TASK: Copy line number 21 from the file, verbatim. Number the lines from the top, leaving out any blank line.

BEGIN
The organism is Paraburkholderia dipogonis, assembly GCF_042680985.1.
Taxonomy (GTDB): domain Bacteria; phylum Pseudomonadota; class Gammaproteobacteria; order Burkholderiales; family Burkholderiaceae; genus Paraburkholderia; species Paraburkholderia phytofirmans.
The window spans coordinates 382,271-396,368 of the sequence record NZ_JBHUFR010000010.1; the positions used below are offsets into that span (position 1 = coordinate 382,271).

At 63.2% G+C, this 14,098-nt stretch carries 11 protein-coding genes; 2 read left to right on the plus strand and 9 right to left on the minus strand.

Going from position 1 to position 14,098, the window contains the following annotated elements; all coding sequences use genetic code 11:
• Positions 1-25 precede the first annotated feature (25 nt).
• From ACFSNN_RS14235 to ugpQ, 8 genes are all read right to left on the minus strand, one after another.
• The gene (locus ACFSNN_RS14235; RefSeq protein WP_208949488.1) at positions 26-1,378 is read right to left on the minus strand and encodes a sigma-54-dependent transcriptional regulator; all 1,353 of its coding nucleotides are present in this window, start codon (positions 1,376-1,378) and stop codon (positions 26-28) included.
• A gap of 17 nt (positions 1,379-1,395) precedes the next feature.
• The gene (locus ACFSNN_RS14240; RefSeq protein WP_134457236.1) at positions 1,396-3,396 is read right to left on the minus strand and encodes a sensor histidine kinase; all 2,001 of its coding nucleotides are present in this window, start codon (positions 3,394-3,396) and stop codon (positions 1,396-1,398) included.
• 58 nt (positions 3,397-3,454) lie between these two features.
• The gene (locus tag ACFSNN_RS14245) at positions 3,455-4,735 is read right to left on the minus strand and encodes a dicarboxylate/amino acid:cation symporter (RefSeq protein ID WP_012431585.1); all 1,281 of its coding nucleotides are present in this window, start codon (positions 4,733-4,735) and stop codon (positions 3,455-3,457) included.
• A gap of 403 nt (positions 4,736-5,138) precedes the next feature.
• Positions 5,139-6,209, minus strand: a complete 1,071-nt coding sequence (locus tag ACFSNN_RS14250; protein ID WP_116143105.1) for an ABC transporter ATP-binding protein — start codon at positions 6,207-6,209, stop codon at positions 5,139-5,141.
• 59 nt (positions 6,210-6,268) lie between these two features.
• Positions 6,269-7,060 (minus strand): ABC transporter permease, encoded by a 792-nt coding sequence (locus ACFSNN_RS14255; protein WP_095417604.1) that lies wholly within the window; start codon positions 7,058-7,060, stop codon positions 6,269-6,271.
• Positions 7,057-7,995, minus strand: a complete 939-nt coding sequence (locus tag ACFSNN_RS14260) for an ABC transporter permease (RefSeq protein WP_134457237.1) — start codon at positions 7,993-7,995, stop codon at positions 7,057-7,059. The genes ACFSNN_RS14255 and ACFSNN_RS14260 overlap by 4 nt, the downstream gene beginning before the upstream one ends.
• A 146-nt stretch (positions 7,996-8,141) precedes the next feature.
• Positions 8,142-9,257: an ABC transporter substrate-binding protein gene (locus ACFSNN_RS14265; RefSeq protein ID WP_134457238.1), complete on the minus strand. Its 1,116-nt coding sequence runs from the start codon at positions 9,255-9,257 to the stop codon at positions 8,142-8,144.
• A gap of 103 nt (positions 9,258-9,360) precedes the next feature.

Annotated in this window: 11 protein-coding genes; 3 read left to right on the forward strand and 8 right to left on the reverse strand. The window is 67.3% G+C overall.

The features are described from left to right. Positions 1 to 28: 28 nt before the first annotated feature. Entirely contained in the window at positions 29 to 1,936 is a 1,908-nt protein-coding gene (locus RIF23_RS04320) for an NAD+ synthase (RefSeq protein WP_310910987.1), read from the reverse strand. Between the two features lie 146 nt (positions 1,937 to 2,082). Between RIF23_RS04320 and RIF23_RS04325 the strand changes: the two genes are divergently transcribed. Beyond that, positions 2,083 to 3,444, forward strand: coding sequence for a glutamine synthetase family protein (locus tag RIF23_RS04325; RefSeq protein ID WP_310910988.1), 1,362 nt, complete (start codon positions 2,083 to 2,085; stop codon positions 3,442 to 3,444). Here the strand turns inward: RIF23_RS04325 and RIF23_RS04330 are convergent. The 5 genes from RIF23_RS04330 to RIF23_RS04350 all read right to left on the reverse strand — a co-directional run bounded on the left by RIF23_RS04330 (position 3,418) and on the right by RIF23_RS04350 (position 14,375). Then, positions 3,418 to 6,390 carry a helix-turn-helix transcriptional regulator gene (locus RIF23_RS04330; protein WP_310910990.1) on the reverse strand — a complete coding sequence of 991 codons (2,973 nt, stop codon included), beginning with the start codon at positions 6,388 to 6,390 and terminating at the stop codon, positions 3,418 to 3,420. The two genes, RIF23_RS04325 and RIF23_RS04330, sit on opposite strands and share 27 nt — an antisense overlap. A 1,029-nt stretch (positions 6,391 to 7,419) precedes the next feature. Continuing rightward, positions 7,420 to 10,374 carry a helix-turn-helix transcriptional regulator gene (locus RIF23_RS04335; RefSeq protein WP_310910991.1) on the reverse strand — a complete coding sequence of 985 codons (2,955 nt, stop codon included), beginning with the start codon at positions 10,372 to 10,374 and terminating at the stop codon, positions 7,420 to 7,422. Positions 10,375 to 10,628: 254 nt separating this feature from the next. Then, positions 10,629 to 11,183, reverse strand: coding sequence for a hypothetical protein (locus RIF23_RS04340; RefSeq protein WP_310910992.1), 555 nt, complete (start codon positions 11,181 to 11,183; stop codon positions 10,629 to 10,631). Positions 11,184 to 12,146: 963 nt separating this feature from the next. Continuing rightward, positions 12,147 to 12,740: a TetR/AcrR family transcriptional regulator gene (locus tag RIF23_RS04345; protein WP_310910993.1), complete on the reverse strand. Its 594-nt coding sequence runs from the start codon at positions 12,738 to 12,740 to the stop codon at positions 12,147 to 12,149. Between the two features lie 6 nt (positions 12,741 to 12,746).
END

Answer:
Annotated in this window: 11 protein-coding genes; 3 read left to right on the forward strand and 8 right to left on the reverse strand. The window is 67.3% G+C overall.